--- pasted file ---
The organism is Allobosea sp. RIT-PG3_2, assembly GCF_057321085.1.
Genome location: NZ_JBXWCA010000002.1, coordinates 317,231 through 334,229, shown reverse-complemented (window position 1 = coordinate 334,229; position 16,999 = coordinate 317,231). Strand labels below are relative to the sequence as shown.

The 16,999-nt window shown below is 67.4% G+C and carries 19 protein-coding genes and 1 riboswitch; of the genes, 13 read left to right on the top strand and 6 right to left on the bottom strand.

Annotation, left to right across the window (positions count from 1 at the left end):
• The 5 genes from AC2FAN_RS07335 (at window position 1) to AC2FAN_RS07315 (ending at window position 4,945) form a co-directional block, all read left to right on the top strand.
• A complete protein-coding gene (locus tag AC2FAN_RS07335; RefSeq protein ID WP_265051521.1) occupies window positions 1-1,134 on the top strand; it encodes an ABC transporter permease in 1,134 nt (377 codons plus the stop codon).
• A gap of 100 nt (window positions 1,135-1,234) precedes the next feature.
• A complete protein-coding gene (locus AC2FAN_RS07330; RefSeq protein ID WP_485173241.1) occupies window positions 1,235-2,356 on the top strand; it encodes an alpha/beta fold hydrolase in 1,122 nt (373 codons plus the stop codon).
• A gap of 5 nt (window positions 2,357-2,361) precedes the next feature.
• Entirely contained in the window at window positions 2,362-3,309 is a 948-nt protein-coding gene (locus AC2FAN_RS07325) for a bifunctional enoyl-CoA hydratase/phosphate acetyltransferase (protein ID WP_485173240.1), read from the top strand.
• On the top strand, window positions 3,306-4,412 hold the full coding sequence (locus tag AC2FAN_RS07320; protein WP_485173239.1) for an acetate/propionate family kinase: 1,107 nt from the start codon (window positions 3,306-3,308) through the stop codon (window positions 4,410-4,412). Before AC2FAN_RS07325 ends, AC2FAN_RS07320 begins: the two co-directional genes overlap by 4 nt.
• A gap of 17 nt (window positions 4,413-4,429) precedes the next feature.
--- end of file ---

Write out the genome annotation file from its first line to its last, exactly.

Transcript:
The organism is Allobosea sp. RIT-PG3_2, assembly GCF_057321085.1.
Genome location: NZ_JBXWCA010000002.1, coordinates 317,231 through 334,229, shown reverse-complemented (window position 1 = coordinate 334,229; position 16,999 = coordinate 317,231). Strand labels below are relative to the sequence as shown.

The 16,999-nt window shown below is 67.4% G+C and carries 19 protein-coding genes and 1 riboswitch; of the genes, 13 read left to right on the top strand and 6 right to left on the bottom strand.

Annotation, left to right across the window (positions count from 1 at the left end):
• The 5 genes from AC2FAN_RS07335 (at window position 1) to AC2FAN_RS07315 (ending at window position 4,945) form a co-directional block, all read left to right on the top strand.
• A complete protein-coding gene (locus tag AC2FAN_RS07335; RefSeq protein ID WP_265051521.1) occupies window positions 1-1,134 on the top strand; it encodes an ABC transporter permease in 1,134 nt (377 codons plus the stop codon).
• A gap of 100 nt (window positions 1,135-1,234) precedes the next feature.
• A complete protein-coding gene (locus AC2FAN_RS07330; RefSeq protein ID WP_485173241.1) occupies window positions 1,235-2,356 on the top strand; it encodes an alpha/beta fold hydrolase in 1,122 nt (373 codons plus the stop codon).
• A gap of 5 nt (window positions 2,357-2,361) precedes the next feature.
• Entirely contained in the window at window positions 2,362-3,309 is a 948-nt protein-coding gene (locus AC2FAN_RS07325) for a bifunctional enoyl-CoA hydratase/phosphate acetyltransferase (protein ID WP_485173240.1), read from the top strand.
• On the top strand, window positions 3,306-4,412 hold the full coding sequence (locus tag AC2FAN_RS07320; protein WP_485173239.1) for an acetate/propionate family kinase: 1,107 nt from the start codon (window positions 3,306-3,308) through the stop codon (window positions 4,410-4,412). Before AC2FAN_RS07325 ends, AC2FAN_RS07320 begins: the two co-directional genes overlap by 4 nt.
• A gap of 17 nt (window positions 4,413-4,429) precedes the next feature.